The 5 Immutable Laws of Public Speaking
- Be Clear On The Message – Often times, a speaker will focus on what to say to impress the audience instead of the message that he/she wishes to share. When the message is of value and of benefit to the audience, you will make an impact. There are so many techniques that you can learn on presenting. Just do a simple search on the Internet and you will be able to download tons of materials on techniques but the real power is in the message. What is it that you want to share? How will your message and content add value to the audience?
There is always a message behind a presentation. When the message has meaning, is relevant to the audience, adds value, touches the heart, is sincere and comes from a place of contribution, you will influence your audience and your presentation will not only be memorable but highly effective.
- Trust Your Knowledge and Expertise – If you are asked to speak on a topic, obviously you must be an expert on the topic. If you are not, then you better become an expert fast or decline to speak. You must also be completely assured on the fact that you know your subject inside out and given any other opportunity, (when not in front of a group or large audience) you speak very eloquently, knowledgably and convincingly on the topic. So the key is to transfer this to the stage.
You know your subject inside out, trust that you know your content and do not let intimidation of who’s in the audience or what people may think to distract you from your expertise.
- Do Not Compete With A PowerPoint Presentation – I’ve seen enough of presentations that were devastated by the ghastly modern tool we call “PowerPoint” that I now encourage ALL the participants who go through my training to let it go completely, if possible.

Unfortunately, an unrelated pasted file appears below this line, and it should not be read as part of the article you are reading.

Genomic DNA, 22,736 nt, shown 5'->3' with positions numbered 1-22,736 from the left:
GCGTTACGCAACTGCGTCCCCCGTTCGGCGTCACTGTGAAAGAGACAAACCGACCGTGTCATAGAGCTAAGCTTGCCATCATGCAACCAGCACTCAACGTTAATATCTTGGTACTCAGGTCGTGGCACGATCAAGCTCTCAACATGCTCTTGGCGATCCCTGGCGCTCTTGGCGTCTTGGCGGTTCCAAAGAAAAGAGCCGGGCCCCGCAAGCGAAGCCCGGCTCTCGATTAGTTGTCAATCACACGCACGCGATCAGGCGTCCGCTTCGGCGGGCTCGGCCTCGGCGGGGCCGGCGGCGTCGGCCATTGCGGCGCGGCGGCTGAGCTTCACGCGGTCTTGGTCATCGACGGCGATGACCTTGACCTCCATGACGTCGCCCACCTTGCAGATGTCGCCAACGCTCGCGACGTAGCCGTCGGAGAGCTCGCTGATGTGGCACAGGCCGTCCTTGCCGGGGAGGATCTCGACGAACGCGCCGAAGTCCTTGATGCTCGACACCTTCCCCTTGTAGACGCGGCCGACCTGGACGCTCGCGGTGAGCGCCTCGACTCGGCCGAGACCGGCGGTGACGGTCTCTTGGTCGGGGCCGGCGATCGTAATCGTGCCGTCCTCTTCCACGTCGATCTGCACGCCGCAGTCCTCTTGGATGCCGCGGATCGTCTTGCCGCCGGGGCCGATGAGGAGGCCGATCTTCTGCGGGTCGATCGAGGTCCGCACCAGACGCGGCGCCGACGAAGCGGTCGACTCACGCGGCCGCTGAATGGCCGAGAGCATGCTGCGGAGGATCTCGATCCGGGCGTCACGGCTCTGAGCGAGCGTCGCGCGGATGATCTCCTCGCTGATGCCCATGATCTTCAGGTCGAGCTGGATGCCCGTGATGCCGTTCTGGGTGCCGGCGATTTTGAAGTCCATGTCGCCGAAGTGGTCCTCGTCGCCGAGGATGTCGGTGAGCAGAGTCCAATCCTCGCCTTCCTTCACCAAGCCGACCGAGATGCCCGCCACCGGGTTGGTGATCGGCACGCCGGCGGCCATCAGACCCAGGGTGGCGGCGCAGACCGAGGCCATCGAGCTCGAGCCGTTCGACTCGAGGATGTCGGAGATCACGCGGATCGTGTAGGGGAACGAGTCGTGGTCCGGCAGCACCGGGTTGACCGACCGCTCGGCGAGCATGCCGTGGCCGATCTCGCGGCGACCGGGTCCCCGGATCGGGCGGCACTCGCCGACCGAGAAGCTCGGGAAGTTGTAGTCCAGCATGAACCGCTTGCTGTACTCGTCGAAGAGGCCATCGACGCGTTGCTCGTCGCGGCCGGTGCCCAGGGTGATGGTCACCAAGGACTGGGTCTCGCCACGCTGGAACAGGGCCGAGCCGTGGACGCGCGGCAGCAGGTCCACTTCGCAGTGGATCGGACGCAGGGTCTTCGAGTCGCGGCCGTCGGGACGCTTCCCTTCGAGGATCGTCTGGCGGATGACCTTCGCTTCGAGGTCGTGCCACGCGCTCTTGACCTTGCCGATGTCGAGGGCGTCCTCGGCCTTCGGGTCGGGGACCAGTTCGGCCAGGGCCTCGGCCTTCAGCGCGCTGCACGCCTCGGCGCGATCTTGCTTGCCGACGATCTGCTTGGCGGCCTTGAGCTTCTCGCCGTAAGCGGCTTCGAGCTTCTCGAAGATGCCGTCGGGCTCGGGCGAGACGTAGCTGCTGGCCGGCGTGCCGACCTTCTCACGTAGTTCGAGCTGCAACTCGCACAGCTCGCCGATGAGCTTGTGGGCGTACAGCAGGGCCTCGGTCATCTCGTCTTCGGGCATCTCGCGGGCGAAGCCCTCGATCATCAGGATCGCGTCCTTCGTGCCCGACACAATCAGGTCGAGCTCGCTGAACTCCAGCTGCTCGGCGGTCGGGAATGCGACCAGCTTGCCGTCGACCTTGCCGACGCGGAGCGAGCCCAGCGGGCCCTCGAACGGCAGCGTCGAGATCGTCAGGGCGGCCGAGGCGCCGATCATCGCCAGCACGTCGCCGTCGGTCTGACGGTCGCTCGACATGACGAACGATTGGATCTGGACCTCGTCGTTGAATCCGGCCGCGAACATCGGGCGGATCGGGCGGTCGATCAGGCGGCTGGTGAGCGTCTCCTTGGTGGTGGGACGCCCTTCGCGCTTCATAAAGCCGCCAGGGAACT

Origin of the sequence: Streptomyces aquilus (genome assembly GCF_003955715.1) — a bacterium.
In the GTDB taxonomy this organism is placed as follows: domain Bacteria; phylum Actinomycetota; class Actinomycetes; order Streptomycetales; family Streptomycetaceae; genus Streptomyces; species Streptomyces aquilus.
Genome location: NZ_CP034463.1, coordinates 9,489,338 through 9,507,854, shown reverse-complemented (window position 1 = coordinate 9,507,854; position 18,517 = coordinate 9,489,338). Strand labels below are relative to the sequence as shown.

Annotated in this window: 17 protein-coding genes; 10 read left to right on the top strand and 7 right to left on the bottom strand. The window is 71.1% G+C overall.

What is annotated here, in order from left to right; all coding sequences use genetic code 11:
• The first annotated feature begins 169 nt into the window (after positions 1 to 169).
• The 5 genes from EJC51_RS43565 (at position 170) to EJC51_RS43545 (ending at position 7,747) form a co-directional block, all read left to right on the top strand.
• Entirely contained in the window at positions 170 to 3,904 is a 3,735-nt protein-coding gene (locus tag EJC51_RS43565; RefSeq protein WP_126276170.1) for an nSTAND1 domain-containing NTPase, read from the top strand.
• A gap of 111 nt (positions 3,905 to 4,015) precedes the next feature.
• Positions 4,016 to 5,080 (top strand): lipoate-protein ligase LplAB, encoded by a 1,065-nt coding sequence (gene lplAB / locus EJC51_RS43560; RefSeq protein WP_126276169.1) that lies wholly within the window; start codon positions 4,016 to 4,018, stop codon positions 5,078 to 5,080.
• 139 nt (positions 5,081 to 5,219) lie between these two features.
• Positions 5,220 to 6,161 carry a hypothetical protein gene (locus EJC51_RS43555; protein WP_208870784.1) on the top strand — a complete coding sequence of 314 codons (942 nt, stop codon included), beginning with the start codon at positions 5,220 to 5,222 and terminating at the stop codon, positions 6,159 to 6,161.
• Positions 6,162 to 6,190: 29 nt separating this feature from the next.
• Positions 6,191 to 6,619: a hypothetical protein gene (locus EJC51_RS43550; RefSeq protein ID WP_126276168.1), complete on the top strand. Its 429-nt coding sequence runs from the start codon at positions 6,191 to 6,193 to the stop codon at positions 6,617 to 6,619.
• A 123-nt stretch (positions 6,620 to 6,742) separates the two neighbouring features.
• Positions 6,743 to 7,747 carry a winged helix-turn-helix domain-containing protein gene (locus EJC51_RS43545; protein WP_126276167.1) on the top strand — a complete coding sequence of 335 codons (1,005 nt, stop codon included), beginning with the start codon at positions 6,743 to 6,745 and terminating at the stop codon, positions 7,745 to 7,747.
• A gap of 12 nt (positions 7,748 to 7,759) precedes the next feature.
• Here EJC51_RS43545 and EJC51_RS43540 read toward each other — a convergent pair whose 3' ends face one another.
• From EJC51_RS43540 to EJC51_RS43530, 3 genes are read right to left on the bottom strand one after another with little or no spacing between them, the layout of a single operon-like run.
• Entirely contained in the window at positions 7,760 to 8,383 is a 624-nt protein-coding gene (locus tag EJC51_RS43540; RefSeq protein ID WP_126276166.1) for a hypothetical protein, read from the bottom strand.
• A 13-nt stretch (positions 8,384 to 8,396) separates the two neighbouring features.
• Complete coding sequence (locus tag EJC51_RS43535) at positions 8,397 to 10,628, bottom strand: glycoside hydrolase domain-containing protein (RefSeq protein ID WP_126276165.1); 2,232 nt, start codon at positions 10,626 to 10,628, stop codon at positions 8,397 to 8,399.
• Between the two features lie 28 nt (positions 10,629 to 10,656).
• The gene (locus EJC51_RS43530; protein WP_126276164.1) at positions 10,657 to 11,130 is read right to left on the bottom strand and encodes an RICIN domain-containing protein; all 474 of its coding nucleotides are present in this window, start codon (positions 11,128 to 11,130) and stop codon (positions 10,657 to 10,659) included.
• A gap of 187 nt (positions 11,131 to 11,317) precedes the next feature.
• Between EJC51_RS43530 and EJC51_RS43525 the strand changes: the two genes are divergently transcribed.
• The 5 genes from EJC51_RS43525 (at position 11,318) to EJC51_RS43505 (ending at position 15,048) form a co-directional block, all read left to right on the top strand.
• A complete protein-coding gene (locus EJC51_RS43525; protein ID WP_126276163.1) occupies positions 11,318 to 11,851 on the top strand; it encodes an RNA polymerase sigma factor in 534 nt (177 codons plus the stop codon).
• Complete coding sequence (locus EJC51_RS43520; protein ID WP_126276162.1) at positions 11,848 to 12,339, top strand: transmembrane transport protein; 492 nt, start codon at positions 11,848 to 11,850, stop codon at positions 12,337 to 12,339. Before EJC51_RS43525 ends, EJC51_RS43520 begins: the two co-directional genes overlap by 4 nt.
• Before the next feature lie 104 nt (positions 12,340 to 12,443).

Among the many downsides of using PowerPoint, 95% of the time there will be a technical error which interrupts the flow of your presentation and makes for a very awkward opening. If you must use a PowerPoint, if it is required within corporate guidelines and you must use it to show graphs, etc, then use it wisely.
Make PowerPoint YOUR TOOL and not the other way around. Turn it off when you are speaking and only turn it on to show the graphs or images. As a speaker, you will be lost when competing with a screen that shows text that you read while positioned to the side, and often in the dark!
- Drink Water and Breathe! – Incredibly simple and people often underestimate the importance of hydration and breathing for a presentation. It’s amazing how people will eat a big lunch or have alcohol before a presentation. Sometimes when I am presenting, I may go the entire day without food and just drink water for energy. Food, especially starchy food, can weigh your body down and affect your energy levels.
I am not suggesting you fast but rather, eat light meals the day before a presentation and avoid caffeine. Breathing and drinking water sends energy to the brain and will keep you fresh and alert for your presentation.
- Preparation, Preparation, Preparation – Practicing, rehearsing, preparing until you master your presentation will do wonders for your confidence. A lot of my clients often leave it to the final hour and then I get a panic call a few days before because they have not prepared and need some last minute coaching. It’s not a pleasant feeling – that panicky feeling in the pit of the stomach just before a presentation.
To avoid this, all you need to do is to prepare. Set a schedule when you will prepare the content, fine-tune it, rehearse, and rehearse again, and rehearse again in front of a mirror and then rehearse again in front of a trial audience. You get the picture? It takes a lot of practice to master the skill. Make the time and you will never be left with the panicky feeling again.
Cecilia Yeung specializes in sales development, communication & presentation skills, leadership training and customized facilitation processes. She is based in Hong Kong and has worked extensively in 12 countries across Asia Pacific.